“You can see all the blood pooled in this one area,” she says. “So you could tell he wasn’t moving when this happened. Peyton wasn’t getting up and moving. He was in that same spot the entire time.”
Allison Mills says state police officers told her and her mother at the scene of the killing that along with their written statements they would be asked to come in for an interview with investigators. But no such interview ever happened. She says she asked Fritz’s office in September when she went to testify before a grand jury why investigators hadn’t followed through. She says she was told that investigators determined they didn’t need to hear more from her because state police officers had recorded conversations with her and her mother in their house right after the shooting. She says she's still not sure which of the many officers she spoke with on the day of Ham’s killing made the recordings, since none told her she was being recorded.
Allison Mills says she was upset that she had been recorded in her home surreptitiously—Maryland is one of 11 states with a "two-party consent" law, meaning recording somebody without their consent is illegal—and went to Fritz's office to hear the recordings made of her and her mother. She says what she heard was confusing and disappointing.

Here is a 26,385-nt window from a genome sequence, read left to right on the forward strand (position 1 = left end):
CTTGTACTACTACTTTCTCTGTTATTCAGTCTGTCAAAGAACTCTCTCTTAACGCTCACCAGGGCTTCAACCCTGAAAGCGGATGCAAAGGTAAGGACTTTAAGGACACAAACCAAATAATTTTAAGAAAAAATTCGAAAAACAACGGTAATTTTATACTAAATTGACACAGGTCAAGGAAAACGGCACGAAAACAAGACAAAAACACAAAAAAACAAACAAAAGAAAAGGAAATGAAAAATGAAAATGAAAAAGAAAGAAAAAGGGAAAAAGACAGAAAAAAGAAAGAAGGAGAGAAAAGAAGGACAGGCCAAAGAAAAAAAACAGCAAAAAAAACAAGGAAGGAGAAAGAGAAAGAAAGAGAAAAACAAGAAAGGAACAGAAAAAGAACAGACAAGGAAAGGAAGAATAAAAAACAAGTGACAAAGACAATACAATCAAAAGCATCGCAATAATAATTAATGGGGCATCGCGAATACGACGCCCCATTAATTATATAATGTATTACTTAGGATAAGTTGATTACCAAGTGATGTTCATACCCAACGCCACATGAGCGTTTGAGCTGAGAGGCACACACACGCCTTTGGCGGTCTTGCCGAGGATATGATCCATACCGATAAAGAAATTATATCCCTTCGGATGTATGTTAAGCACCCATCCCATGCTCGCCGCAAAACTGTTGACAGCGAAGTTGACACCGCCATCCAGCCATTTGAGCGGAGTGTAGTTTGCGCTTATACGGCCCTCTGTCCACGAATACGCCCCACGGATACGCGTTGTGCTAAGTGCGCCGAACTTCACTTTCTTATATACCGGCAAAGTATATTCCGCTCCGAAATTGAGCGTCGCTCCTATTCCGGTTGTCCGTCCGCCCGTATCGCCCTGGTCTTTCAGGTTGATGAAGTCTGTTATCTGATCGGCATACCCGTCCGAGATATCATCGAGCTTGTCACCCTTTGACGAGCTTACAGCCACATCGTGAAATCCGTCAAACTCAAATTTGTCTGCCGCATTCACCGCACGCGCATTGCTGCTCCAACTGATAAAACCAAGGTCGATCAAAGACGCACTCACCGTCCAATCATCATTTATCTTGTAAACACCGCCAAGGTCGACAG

“When I heard the recording, I thought: This is not the full conversation,” she says. “I would say, important details—we both felt they had cropped out things.”
There is no mention of Allison Mills anywhere in the state’s attorney’s report. Her name is not on the list of witnesses to the shooting. There are no references to the accounts she gave investigators verbally or in the written police report she filed, or during grand jury testimony.
“They want to act like I don’t exist,” she says. “Even if you only knew that [about the prosecutor’s report], that tells you they left things out. Why would they do that? To cover their butts.”
Allison Mills says the emotional wounds from watching Ham get killed haven't all yet healed, and she still gets angry whenever she thinks about the lengths that people in power have gone to to prevent anybody from being held accountable. But she doesn’t want to believe that the prosecutor’s report, and its utter absolution of the cop who killed a kid on his knees in her driveway, will be the final chapter.
“I hope it’s not over,” she says. “I don’t feel like justice has been served. It already happened, and you can’t go back and undo what’s been done. But letting it blow over isn’t fair for Peyton or his family. They made it clear that they want things to change. We want things to change. The only way to make that happen is to get the truth out there.”
Azzari remains on the state payroll. In late October, after St. Mary’s County announced that he would face no charges, Azzari went on Facebook and posted a photo of himself in his state police uniform carrying his own child. Beneath the picture, he wrote that he was back on the beat and “doing what I love.”
Azzari ended the post with some advice for his peers in law enforcement: “Stay safe and get home to your families no matter what."